Briefly describe a favorite assignment or in-class activity. I do a one-eye dark adaptation activity in my sensation & perception class that I absolutely LOVE. The students cover one eye with sterile bandages (no conjunctivitis vectors!) and keep it covered for a ½ hour while they do depth perception related activities (tossing a ball back and forth, navigating a maze, etc.). I hand out a sheet of paper (face down) that has color photos and a couple of paragraphs written in colored text. It’s on heavy paper so they can’t see what’s on it. Then I turn off all of the lights (there is a slight amount of illumination from a window in the door) and ask them what they can see. Most can see the outline of the paper, so I have them turn it over and tell me what they see. Some say it has pictures and words, but don’t know what the images are of or the words are. Many say they can’t see anything. Then they take the patches off, and the whole room erupts in various exclamations of surprise, confusion, or disbelief. I ask them again what they can see, and walk them through the differences between scotopic and photopic vision in all it’s glory. It’s worth noting that I do warn them ahead of time that many students find this activity unsettling, and some even get nauseated because their brain can’t reconcile what is happening in their visual system. I’ve done this for over ten years now, and it never disappoints! Best day of the year every year!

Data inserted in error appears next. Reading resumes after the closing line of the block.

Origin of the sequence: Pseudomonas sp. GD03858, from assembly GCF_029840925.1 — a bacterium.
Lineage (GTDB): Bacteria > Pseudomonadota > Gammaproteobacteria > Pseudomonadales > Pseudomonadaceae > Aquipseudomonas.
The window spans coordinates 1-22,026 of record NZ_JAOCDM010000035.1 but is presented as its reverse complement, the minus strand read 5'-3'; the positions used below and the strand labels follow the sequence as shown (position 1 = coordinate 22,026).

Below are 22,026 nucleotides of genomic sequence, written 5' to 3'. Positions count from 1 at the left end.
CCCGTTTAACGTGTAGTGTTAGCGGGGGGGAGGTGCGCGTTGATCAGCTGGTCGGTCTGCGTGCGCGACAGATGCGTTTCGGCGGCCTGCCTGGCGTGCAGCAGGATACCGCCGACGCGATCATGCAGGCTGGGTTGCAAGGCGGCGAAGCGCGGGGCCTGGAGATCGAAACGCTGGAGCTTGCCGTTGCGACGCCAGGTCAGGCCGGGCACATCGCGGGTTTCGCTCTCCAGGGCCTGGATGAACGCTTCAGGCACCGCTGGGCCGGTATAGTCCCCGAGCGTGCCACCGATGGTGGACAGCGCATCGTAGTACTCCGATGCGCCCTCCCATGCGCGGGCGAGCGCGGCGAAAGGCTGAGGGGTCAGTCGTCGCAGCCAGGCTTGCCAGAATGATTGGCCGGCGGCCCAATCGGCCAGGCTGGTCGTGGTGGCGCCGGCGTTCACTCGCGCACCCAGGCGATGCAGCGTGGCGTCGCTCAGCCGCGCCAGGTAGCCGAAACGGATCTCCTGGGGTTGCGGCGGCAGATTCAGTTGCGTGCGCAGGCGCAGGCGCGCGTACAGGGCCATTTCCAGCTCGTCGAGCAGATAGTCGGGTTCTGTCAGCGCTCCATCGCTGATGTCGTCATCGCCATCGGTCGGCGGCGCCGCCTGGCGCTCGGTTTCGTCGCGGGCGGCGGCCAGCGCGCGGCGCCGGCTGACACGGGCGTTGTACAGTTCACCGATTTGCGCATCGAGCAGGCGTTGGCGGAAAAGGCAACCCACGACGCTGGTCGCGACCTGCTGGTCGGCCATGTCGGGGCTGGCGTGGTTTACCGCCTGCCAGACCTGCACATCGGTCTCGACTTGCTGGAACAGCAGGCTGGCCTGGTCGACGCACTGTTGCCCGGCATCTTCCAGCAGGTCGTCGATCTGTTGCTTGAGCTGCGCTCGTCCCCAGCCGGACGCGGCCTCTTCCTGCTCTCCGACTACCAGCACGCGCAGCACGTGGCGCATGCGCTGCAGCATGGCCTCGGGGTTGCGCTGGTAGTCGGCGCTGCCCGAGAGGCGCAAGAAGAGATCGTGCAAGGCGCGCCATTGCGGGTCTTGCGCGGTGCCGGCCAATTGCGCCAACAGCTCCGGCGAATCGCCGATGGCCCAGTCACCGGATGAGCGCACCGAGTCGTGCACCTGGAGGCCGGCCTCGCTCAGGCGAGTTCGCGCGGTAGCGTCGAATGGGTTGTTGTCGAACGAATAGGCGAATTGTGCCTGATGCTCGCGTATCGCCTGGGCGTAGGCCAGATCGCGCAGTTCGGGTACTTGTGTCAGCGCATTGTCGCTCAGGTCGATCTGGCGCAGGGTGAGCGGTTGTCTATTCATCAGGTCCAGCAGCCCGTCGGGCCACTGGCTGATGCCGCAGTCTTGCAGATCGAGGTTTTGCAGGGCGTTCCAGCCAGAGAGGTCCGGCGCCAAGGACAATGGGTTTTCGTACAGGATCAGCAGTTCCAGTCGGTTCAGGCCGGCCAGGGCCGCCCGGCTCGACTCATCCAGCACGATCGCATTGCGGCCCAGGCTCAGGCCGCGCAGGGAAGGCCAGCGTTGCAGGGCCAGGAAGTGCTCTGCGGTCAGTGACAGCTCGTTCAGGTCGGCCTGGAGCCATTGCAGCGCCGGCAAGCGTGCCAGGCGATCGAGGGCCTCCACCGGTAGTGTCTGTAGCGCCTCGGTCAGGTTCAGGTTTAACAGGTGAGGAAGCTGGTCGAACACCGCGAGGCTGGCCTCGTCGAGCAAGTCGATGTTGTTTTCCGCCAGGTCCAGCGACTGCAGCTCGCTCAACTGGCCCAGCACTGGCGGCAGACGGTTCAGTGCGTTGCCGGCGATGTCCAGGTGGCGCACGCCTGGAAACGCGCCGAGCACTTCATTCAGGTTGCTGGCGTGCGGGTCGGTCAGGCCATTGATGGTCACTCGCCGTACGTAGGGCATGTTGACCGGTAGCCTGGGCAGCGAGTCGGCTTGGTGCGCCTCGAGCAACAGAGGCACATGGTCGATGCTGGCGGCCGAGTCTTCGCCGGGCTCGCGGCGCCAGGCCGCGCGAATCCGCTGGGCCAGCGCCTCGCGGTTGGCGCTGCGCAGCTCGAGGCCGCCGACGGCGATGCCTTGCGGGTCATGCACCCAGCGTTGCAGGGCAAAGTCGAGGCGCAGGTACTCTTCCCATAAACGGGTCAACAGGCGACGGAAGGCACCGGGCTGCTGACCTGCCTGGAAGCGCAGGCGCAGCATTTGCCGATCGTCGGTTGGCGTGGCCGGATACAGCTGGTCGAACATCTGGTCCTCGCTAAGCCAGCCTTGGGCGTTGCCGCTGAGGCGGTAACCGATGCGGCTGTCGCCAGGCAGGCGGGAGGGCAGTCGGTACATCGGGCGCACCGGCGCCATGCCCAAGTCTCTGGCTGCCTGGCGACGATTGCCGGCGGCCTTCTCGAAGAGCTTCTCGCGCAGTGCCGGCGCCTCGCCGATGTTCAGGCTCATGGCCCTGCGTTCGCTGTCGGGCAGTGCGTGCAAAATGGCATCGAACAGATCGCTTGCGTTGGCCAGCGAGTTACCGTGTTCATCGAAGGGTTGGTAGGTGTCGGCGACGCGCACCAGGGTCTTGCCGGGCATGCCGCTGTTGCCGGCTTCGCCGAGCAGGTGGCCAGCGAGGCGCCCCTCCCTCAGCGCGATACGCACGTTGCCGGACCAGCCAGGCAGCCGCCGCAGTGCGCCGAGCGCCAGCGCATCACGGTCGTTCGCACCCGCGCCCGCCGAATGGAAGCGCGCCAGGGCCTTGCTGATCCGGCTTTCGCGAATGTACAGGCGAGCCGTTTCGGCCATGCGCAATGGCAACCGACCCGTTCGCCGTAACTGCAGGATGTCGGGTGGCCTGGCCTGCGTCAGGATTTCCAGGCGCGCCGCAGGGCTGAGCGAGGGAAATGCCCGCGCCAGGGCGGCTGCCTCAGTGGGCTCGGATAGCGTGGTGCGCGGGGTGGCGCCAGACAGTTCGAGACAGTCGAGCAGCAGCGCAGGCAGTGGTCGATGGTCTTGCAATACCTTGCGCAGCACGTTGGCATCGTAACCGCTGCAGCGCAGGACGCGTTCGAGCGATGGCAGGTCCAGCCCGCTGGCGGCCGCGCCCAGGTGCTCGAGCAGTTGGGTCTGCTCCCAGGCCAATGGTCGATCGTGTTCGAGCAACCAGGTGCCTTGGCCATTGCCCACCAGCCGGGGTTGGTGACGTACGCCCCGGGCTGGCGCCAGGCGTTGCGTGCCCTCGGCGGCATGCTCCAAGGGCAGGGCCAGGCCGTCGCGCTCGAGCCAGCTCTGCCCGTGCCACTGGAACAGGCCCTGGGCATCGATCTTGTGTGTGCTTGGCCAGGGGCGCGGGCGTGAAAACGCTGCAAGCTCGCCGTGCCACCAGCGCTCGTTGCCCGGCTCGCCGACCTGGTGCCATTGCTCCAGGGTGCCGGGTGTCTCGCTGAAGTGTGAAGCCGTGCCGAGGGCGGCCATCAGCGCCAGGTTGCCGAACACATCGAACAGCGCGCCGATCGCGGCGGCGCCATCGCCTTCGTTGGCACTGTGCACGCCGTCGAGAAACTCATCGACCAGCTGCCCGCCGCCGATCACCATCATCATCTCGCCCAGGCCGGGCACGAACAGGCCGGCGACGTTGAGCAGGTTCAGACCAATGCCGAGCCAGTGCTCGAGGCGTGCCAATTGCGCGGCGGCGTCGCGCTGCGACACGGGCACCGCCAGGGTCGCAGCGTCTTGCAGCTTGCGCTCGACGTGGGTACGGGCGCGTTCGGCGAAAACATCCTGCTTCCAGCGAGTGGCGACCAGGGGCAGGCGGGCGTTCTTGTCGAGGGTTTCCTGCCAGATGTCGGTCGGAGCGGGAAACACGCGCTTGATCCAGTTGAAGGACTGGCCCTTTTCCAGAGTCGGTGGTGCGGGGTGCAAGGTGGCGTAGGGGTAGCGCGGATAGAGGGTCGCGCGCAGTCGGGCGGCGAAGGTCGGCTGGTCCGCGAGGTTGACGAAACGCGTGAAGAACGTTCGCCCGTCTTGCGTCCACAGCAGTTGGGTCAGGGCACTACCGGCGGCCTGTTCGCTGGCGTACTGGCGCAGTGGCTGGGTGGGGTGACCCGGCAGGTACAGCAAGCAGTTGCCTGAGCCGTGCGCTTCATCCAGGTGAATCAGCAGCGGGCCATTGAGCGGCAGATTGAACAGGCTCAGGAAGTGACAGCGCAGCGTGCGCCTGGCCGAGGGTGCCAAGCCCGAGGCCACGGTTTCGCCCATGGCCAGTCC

What teaching and learning techniques work best for you? As noted earlier, I have found repeated low-stakes quizzing before the class meeting time has raised the quality of the in-class discussions considerably. I also use a lot of spontaneous think-pair-share, especially when I get the impression the students are getting confused or struggling with the material. This slows things down a bit, but I’ve learned to value quality over quantity. I’ve shifted my focus from teaching content, to teaching students how to be independent learners. The content then ends up being a byproduct of that method. I also used to think that every class period had to be a neat, complete unit. But one year, I got off by about 1/3 of a lecture and kept ending the class meeting period in the middle of a topic where the students were still struggling to understand the material or didn’t have the complete story. I was frustrated and upset with myself for leaving them hanging. But over a few class periods, I discovered this was actually an effective technique. It ended up, that because the students were frustrated and confused, they continued to reflect on the topic they were stuck on, and continued to think about it to try to figure it out between class meetings. Many students would go back and study the topic again between classes and come back with a better understanding next time. We would start class with their questions and work on clarifying what they were still struggling to understand. What I discovered was that when the lecture was neatly tied up with a bow a the end, they basically closed the book on it, assumed they understood everything and didn’t reflect at all between classes. But when they left the class feeling a little frustrated and confused, they remained more engaged with the topic and worked to understand the material better. I now understand that confusion and frustration, in moderate and controlled doses, are very effective teaching methods!